It is with great honor to announce CyHi the Prynce’s album release “No Dope On Sundays”, a highly anticipated project amongst his following and a breakout moment for those who are newly introduced.
Why this is a privilege is because this MC is a hidden gem to the naked eye no longer. CyHi the Prynce comes with major bars, blending his life in the streets with growing up in the church. For the true brethren bred in Babylon, each disciple testifies to their spiritual walk. CyHi’s “No Dope On Sundays”documents a life of parallel and paradox, inviting Pusha T, Schoolboy Q, 2-Chainz, BJ The Chicago Kid, Travis Scott, Estelle, Jagged Edge, Kanye West and Ernestine Johnson to join him on the journey.
CyHi guides listeners through the perils of his plight to the end of a tunnel where light glows with a promise of redemption. He takes us back to the Cocaine 80’s when women were especially vulnerable to the effects poverty, often so consumed by its challenges that there was barely the wherewithal to pay attention to one’s own body. CyHi’s mother had no idea she was pregnant with him until she was six months in, consuming drugs and alcohol in her unawareness. At this point, his destiny was a coin toss.
As seen time and time again with black youth abandoned by the public school system, CyHi the Prynce would go on to become a student of life well before his adult years. He was kicked out of school and forced to define a new path for himself. He would utilize his three- dimensional experience of family, faith and street life as a tool to turn his life into a blessing. All sorts of innovative outcomes are produced in Ghettoes that typically operate as a right-brain world with a left-brain mentality. Every move is life or death and requires strategy. As a result of this struggle, a thin line between Underground Hip Hop and Pop Culture is heartfelt, because a paradox exists where Black African Natives are pushed into underserved communities and treated like experiments until their “worth” is proven in Colonial American terms. Then their innovations are taken to a mainstream market and flipped into processed factory food through the chain-of-supply. Although there is nothing wrong with reproducing something that works, CyHi notes the evolution of black culture while exploring Pan-Africanism and holding black cultural values to their own standard in ways that further elevate their communities.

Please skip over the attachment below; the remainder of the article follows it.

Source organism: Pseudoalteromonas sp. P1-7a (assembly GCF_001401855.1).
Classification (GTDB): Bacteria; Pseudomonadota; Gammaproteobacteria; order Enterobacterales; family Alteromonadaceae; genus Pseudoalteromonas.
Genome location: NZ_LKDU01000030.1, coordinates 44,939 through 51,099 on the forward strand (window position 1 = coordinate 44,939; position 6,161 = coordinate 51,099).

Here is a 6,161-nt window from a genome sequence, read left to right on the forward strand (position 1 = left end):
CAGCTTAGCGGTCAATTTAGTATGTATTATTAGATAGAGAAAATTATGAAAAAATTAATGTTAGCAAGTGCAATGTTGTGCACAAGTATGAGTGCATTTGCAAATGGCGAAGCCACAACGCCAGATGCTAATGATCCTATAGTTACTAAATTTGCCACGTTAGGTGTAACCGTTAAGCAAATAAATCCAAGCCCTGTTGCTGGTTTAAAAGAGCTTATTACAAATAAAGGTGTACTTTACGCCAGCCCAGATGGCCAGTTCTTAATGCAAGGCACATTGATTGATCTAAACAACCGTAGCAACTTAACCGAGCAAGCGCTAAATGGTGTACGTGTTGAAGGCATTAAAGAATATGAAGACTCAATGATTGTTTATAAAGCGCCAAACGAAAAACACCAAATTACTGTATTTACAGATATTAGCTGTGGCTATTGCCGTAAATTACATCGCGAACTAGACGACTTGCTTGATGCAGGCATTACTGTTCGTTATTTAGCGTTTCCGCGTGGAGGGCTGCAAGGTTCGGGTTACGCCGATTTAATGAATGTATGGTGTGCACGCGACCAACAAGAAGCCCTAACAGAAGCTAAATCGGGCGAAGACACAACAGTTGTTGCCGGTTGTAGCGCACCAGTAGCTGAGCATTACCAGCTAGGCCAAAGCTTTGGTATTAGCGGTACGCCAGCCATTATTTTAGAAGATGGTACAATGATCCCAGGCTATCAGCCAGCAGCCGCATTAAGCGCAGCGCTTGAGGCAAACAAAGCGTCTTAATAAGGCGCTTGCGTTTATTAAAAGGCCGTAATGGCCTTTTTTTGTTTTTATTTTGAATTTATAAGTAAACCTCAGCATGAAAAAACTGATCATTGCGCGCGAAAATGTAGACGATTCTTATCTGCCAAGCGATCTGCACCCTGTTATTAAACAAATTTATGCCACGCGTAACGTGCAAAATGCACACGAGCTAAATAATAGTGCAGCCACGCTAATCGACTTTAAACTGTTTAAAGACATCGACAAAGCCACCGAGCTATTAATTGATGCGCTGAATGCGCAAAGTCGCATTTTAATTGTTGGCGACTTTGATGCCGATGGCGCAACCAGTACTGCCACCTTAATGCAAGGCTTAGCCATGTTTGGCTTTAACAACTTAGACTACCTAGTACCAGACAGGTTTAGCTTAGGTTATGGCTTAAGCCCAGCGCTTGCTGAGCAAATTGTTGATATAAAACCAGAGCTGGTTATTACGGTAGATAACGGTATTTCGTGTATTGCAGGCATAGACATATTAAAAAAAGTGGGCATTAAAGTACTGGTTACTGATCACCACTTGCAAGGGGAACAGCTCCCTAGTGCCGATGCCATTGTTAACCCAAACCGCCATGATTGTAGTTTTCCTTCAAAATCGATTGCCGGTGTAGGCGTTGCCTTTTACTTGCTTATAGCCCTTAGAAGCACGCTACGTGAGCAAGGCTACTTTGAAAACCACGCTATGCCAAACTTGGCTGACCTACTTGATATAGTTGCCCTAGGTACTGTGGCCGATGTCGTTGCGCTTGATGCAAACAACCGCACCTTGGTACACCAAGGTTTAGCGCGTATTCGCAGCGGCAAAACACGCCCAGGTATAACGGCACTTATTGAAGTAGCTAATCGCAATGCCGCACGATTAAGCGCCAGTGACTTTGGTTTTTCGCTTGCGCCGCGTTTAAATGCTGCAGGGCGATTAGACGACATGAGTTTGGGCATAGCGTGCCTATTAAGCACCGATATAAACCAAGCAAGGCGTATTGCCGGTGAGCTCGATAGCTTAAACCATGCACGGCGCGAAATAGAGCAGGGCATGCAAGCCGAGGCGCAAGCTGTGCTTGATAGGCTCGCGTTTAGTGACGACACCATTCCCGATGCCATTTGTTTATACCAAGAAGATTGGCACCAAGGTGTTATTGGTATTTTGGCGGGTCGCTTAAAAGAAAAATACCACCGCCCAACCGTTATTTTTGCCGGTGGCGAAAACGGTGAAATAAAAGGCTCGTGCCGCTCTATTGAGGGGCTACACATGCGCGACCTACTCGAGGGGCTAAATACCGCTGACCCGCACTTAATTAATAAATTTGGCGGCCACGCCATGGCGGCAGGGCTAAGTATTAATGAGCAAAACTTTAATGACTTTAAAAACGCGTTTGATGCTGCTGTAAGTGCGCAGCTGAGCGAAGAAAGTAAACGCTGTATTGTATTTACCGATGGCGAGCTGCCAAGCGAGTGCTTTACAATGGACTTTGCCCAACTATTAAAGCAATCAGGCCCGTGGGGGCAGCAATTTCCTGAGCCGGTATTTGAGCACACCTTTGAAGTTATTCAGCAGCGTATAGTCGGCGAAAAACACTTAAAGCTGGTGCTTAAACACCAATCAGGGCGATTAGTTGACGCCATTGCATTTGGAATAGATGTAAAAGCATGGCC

“No Dope On Sundays” is an amazing documentary that moves the spirit and still holds true to the streets. It can be archived with other great Hip Hop projects in its integrity and ability to fuse classic Hip Hop with contemporary styles so seamlessly. For an in-depth conversation of “No Dope On Sundays”with CyHi the Prynce, please visit NPR Radio’s coverage for more!
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